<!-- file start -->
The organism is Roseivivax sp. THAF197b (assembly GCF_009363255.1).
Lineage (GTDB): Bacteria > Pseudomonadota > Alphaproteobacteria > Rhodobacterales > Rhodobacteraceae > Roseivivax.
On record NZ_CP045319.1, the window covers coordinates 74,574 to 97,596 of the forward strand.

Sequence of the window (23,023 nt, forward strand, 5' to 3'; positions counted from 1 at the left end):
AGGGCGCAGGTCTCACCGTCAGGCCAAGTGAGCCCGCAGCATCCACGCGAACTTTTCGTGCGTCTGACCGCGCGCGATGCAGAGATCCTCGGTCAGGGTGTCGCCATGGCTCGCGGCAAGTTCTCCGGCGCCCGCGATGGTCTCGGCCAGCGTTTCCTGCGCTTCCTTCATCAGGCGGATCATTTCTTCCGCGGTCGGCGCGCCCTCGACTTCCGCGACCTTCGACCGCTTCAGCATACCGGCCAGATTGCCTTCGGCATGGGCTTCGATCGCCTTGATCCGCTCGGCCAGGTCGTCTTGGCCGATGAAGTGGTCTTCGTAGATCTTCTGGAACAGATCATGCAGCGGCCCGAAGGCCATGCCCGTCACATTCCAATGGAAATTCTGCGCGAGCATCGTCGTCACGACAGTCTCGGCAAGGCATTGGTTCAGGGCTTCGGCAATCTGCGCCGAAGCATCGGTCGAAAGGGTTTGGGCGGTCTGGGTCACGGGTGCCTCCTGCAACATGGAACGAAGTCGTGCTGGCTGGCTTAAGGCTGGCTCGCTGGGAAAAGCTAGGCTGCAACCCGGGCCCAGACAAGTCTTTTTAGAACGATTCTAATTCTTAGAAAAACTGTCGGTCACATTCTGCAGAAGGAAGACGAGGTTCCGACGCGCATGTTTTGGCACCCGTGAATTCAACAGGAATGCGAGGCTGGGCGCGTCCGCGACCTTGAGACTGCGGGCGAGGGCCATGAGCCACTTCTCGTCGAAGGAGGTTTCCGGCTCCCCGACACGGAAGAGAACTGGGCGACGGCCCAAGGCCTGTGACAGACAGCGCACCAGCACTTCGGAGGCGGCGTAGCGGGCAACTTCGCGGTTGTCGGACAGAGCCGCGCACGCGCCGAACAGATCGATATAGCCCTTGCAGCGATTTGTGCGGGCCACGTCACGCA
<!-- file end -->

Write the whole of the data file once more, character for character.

The organism is Roseivivax sp. THAF197b (assembly GCF_009363255.1).
Lineage (GTDB): Bacteria > Pseudomonadota > Alphaproteobacteria > Rhodobacterales > Rhodobacteraceae > Roseivivax.
On record NZ_CP045319.1, the window covers coordinates 74,574 to 97,596 of the forward strand.

Sequence of the window (23,023 nt, forward strand, 5' to 3'; positions counted from 1 at the left end):
AGGGCGCAGGTCTCACCGTCAGGCCAAGTGAGCCCGCAGCATCCACGCGAACTTTTCGTGCGTCTGACCGCGCGCGATGCAGAGATCCTCGGTCAGGGTGTCGCCATGGCTCGCGGCAAGTTCTCCGGCGCCCGCGATGGTCTCGGCCAGCGTTTCCTGCGCTTCCTTCATCAGGCGGATCATTTCTTCCGCGGTCGGCGCGCCCTCGACTTCCGCGACCTTCGACCGCTTCAGCATACCGGCCAGATTGCCTTCGGCATGGGCTTCGATCGCCTTGATCCGCTCGGCCAGGTCGTCTTGGCCGATGAAGTGGTCTTCGTAGATCTTCTGGAACAGATCATGCAGCGGCCCGAAGGCCATGCCCGTCACATTCCAATGGAAATTCTGCGCGAGCATCGTCGTCACGACAGTCTCGGCAAGGCATTGGTTCAGGGCTTCGGCAATCTGCGCCGAAGCATCGGTCGAAAGGGTTTGGGCGGTCTGGGTCACGGGTGCCTCCTGCAACATGGAACGAAGTCGTGCTGGCTGGCTTAAGGCTGGCTCGCTGGGAAAAGCTAGGCTGCAACCCGGGCCCAGACAAGTCTTTTTAGAACGATTCTAATTCTTAGAAAAACTGTCGGTCACATTCTGCAGAAGGAAGACGAGGTTCCGACGCGCATGTTTTGGCACCCGTGAATTCAACAGGAATGCGAGGCTGGGCGCGTCCGCGACCTTGAGACTGCGGGCGAGGGCCATGAGCCACTTCTCGTCGAAGGAGGTTTCCGGCTCCCCGACACGGAAGAGAACTGGGCGACGGCCCAAGGCCTGTGACAGACAGCGCACCAGCACTTCGGAGGCGGCGTAGCGGGCAACTTCGCGGTTGTCGGACAGAGCCGCGCACGCGCCGAACAGATCGATATAGCCCTTGCAGCGATTTGTGCGGGCCACGTCACGCA